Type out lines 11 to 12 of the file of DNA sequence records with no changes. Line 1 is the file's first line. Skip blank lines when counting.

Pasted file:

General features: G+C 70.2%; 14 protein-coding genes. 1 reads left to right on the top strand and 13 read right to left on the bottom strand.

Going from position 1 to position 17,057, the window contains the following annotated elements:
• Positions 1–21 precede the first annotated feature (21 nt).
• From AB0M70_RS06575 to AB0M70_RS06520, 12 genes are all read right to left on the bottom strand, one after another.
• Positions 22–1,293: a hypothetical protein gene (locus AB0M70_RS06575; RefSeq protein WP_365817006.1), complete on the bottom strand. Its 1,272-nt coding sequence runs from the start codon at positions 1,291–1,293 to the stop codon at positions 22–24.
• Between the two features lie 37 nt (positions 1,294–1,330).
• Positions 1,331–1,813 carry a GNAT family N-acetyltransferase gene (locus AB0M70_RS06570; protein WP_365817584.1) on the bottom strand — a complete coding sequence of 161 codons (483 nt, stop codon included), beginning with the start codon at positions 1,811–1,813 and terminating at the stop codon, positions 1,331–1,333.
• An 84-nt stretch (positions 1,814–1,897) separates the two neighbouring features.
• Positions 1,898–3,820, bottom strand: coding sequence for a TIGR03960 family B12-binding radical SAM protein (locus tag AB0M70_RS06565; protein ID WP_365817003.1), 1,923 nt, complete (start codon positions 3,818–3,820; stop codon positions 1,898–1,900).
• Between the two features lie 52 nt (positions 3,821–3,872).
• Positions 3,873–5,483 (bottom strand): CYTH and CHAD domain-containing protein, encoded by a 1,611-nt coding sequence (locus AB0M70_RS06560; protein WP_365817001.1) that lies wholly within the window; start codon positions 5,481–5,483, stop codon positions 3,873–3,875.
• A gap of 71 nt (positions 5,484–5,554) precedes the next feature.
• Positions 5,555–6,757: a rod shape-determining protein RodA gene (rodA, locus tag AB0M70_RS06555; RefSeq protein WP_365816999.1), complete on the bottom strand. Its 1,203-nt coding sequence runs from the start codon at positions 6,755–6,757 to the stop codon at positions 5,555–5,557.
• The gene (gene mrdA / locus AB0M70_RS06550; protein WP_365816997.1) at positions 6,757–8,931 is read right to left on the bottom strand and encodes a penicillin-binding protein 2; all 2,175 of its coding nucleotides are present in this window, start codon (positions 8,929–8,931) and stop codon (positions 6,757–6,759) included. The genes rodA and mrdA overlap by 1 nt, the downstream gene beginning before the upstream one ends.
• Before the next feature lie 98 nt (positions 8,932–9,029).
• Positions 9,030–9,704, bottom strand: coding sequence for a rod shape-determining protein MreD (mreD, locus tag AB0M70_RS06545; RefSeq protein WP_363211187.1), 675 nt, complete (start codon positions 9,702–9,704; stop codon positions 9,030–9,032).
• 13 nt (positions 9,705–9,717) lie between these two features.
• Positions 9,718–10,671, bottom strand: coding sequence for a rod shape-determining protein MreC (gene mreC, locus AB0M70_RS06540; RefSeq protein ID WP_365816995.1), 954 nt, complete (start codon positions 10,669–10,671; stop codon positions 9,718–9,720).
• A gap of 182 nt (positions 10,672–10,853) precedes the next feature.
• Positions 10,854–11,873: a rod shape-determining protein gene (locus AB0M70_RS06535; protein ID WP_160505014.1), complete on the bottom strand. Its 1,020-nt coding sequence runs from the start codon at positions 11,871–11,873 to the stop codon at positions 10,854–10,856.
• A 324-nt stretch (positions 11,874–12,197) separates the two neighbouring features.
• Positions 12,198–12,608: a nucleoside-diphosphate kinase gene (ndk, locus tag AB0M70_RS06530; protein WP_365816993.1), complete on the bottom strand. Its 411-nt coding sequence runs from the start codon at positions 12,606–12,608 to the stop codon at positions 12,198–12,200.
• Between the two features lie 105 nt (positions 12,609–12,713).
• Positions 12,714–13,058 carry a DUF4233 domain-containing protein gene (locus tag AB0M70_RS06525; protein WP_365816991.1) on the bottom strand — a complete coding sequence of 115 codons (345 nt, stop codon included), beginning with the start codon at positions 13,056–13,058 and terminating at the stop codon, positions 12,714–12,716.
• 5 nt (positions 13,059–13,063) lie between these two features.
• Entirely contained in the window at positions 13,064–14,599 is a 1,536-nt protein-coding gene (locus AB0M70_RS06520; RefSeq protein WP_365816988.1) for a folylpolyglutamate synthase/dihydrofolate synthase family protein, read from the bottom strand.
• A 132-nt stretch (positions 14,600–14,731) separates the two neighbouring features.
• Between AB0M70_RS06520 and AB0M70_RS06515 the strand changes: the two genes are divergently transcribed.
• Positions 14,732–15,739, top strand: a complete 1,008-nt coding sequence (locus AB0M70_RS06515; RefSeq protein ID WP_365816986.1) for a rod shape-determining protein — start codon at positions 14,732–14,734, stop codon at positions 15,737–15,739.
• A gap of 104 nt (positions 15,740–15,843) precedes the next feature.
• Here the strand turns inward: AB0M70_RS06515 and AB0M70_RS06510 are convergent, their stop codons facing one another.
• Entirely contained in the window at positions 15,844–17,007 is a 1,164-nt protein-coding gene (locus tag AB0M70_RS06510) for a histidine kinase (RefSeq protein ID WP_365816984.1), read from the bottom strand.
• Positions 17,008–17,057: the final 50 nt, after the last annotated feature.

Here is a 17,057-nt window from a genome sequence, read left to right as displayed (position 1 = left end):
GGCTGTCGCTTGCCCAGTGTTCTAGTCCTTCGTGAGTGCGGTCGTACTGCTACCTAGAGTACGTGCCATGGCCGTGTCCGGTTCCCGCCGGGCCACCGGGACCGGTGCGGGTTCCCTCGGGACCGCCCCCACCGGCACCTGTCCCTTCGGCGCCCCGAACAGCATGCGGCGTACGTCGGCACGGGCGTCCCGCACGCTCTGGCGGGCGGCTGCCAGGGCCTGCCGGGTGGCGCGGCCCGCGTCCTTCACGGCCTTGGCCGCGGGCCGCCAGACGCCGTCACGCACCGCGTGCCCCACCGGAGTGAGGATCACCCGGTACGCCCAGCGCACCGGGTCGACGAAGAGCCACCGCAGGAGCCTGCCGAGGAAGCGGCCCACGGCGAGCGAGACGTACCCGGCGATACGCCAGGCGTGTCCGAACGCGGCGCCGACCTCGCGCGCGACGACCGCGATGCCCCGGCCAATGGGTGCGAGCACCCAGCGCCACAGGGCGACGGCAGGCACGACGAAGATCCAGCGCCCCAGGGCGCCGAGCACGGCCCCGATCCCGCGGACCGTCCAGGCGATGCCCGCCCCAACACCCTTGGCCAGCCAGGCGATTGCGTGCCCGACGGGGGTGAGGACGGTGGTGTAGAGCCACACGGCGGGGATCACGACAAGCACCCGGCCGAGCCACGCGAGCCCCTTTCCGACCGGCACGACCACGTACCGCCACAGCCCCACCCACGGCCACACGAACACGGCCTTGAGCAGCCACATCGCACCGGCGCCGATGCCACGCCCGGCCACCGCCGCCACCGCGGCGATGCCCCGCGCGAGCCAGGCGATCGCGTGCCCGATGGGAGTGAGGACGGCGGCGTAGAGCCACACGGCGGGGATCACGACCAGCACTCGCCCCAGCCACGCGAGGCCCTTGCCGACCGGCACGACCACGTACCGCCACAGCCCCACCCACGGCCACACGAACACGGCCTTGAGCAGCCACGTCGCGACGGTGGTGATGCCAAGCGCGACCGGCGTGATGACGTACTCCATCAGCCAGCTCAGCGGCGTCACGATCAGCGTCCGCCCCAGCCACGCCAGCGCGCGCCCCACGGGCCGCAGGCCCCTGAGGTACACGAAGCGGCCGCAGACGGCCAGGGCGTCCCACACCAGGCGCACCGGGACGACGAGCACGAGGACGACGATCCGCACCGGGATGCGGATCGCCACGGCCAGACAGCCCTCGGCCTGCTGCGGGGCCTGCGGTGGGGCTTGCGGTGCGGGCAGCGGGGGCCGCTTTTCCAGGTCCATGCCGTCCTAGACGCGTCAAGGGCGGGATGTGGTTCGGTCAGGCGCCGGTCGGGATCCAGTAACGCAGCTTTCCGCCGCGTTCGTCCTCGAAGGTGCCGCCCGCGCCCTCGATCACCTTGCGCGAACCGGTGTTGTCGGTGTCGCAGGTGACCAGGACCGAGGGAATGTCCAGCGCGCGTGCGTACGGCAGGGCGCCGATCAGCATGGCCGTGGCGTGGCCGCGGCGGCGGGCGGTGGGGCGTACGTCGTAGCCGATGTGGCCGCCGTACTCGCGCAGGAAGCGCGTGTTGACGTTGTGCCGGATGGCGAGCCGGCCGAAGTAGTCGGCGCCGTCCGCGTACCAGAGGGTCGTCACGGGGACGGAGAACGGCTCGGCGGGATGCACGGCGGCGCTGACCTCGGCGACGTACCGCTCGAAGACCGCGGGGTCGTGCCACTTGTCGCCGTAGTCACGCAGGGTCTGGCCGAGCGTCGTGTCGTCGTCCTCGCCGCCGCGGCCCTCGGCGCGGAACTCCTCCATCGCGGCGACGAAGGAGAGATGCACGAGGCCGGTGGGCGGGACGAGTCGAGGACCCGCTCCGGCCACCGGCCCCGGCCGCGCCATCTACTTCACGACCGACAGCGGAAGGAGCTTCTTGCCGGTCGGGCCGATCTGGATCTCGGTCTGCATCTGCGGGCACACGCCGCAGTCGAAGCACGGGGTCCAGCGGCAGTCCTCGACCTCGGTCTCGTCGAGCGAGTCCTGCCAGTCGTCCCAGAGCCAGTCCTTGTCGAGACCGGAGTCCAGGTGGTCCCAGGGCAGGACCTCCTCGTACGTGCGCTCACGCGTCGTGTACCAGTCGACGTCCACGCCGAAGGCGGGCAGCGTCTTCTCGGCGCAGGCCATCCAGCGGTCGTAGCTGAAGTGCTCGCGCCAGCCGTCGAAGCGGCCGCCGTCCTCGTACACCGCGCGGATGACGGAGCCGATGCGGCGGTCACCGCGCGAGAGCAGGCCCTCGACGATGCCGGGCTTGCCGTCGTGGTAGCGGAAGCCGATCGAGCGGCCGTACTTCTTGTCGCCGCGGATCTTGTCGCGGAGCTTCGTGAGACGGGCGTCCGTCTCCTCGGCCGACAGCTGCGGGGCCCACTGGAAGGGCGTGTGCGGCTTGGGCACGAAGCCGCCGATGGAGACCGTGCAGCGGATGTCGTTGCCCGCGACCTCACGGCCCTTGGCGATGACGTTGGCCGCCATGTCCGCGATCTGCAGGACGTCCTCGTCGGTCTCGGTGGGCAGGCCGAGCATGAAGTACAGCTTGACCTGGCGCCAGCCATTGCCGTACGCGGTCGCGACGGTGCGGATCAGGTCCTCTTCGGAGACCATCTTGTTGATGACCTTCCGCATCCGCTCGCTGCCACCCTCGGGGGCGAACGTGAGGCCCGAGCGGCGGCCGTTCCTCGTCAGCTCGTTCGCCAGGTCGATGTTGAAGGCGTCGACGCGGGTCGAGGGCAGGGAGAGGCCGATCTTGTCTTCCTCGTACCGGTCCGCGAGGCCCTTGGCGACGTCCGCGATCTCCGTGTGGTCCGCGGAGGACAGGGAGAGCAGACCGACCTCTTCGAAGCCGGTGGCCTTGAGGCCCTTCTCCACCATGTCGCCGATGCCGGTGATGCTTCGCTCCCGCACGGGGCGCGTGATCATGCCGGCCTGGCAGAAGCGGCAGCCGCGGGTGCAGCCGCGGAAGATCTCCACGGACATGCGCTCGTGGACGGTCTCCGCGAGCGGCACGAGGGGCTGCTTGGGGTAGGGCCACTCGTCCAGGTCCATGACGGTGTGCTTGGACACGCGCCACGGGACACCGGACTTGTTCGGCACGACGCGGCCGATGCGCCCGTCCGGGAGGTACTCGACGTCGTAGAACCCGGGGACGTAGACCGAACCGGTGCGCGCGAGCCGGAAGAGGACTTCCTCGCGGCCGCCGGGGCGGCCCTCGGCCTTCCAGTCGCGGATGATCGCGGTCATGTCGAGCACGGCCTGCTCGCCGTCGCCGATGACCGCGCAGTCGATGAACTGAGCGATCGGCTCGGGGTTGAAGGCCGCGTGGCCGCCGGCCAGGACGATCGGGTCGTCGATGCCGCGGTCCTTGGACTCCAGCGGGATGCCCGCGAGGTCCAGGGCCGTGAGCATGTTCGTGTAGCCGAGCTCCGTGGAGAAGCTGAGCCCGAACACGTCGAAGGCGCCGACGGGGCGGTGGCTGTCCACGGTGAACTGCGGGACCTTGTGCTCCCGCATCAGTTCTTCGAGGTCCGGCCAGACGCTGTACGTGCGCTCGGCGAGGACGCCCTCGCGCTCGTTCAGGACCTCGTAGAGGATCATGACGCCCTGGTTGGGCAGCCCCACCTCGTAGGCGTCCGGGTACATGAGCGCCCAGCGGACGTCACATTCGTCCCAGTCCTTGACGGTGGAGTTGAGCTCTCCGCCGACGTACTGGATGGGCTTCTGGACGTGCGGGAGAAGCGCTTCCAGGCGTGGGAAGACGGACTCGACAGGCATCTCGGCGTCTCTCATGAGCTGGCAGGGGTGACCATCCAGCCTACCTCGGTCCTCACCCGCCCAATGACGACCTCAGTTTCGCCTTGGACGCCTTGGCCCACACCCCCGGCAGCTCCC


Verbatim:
• Positions 3,873–5,483 (bottom strand): CYTH and CHAD domain-containing protein, encoded by a 1,611-nt coding sequence (locus AB0M70_RS06560; protein WP_365817001.1) that lies wholly within the window; start codon positions 5,481–5,483, stop codon positions 3,873–3,875.
• A gap of 71 nt (positions 5,484–5,554) precedes the next feature.